Seems to me, especially after my experience this year, preparing a Thanksgiving Day dinner can be a somewhat thankless task.
Partly out of curiosity and partly out of necessity – I needed a topic for today’s column – I kept track of the time and effort, but not the money, that went into the execution of Thanksgiving dinner at Horsefeathers Farm.
It began last summer when I planted the butternut squash, Yukon gold potatoes and Brussels sprouts, all of which were incorporated into the Thanksgiving dinner menu Thursday.
The next milestone event was Nov. 17 when I joined the 1,200 to 1,500 customers who each year order their turkeys from Western Meats in Tumwater.
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On Nov. 22, I made a shopping list and drove to the Olympia Farmers Market, where my partner and I joined other hardy shoppers who braved the biting wind and rain to buy locally grown produce for their holiday dinners.
Our haul included onions, olive bread and Granny Smith apples for the stuffing and fresh, Grays Harbor-grown cranberries for the cranberry relish. Then if was off to Ralph’s Thriftway to pick up a few more ingredients, including a new jar of poultry seasoning to replace the one that’s been in my spice rack since the turn of the century.
I picked up our 16-pound turkey sold under the name Northwest Natural by Plymouth Poultry Co. two days before Thanksgiving, a move designed to beat the Wednesday night turkey pickup rush. The final turkey dinner purchases occurred Wednesday afternoon, including a basting syringe, flour for the gravy and seedless green grapes and slivered almonds used in the Brussels sprouts dish.
Here’s our run-up to dinner time on Thanksgiving:
• 10 a.m.: Started preparing the dressing, which we baked separately later in the afternoon. Sure is time-consuming breaking up two loaves of bread.
• 10:28 a.m.: Headed to the garage to sharpen a dull chopping knife in the bench vise.
• 10:45 a.m. Made the cranberry relish, which consisted of raw cranberries, oranges, apples, dates and honey. Recipe called for use of a food processor, but a blender had to do.
• 11:15 a.m. Pulled the turkey out of the refrigerator and started prepping it for the oven. Rinsed it, dried it with paper towels, seasoned the cavity, stuffed it with wedges of apples, oranges and onions, plus garlic and rosemary from the garden, then oiled the skin. Didn’t have any wooden or metal skewers to close the carcass, so I whittled some cedar kindling sticks down to size. They worked just fine.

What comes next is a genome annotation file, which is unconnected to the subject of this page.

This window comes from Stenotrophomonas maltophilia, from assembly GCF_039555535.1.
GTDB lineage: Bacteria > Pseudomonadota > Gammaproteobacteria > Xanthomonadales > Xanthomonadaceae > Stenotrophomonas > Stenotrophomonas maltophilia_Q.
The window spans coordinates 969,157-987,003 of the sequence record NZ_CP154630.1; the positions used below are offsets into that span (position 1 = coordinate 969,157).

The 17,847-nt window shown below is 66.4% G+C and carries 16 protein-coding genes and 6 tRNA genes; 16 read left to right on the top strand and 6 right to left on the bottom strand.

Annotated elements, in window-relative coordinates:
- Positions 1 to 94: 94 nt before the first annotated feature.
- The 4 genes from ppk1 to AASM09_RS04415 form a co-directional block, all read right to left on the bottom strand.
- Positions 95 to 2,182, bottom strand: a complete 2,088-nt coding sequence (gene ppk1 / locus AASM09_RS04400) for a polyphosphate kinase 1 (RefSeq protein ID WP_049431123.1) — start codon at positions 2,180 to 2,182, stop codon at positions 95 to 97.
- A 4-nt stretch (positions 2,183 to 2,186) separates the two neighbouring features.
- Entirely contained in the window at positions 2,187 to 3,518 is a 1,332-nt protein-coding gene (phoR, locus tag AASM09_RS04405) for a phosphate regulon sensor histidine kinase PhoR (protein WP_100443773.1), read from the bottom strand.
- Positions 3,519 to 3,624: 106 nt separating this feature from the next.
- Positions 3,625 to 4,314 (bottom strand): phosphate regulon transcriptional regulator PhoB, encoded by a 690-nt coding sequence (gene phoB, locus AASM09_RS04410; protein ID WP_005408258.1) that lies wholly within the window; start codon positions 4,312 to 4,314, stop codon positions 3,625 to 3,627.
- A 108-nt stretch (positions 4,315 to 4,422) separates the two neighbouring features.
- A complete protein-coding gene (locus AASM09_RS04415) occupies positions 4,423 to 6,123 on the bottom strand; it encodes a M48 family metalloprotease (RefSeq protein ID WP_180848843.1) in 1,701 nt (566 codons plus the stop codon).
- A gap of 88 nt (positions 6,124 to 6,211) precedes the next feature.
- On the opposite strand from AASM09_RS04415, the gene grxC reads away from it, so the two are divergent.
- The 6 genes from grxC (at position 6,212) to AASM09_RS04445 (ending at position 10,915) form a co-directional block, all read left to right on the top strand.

• 11:48 a.m.: Mixed together the stock for the gravy, including chicken broth and homemade apple cider. Drizzled cheesecloth with olive oil, then draped the cloth over the turkey.
• Noon: Slid the turkey into the oven and took a short cooking break to clean up the kitchen for the next round of side dishes.
• 1:35 p.m.: Received a call from my father, informing me that he and his partner could not make it to dinner because of illness. A dinner party of eight suddenly shrinks to six, then five when another invited guest failed to show.
• 1:45 a.m.: Boiled the squash and potatoes, then mixed them together with sour cream, half and half and a dash of butter. This dish was designed to give thanks for a bountiful garden in 2009.
• 2:20 p.m.: Headed to the garden in the pouring rain to pick Brussels sprouts. Thick-stalked and droopy, the five plants were strong producers, but also a favorite fall hangout for slugs. Each sprout needed to be carefully inspected and cleaned before cooking.
• 3:40 p.m.: My sister arrived with dinner rolls, pumpkin pie and a pretty good appetite. Good thing, since the diners included a late- arriving son and his girlfriend, who already had eaten dinner with her family.
• 4 p.m.: Pulled the turkey from the oven and covered it with an aluminum tent.
Thirty minutes later, I carved off enough white meat for the sparse gathering, then put the bird back in the oven because it wasn’t quite done.
• 5:05 p.m.: Sat down to a Thanksgiving dinner that was tasty and nutritious, but not as festive and meaningful as I had hoped when the day began.
• 6 p.m.: Prepared a care package for my dad and his partner, ate a piece of pumpkin pie, then tackled the last chore of the night – carving up the rest of the turkey.
• 7:30 p.m.: Crashed into my easy chair after the last of the kitchen cleanup chores were completed.
Friday night featured a Thanksgiving dinner redux without the work and worry.
Saturday included turkey tacos, and today’s feature will be turkey soup built from the turkey carcass and embellished with barley, vegetables and spices.
There’s been lots of fine dining at Horsefeathers Farm this weekend. But all things considered, I think I’ll look for a potluck Thanksgiving dinner to participate in next year.
John Dodge: 360-754-5444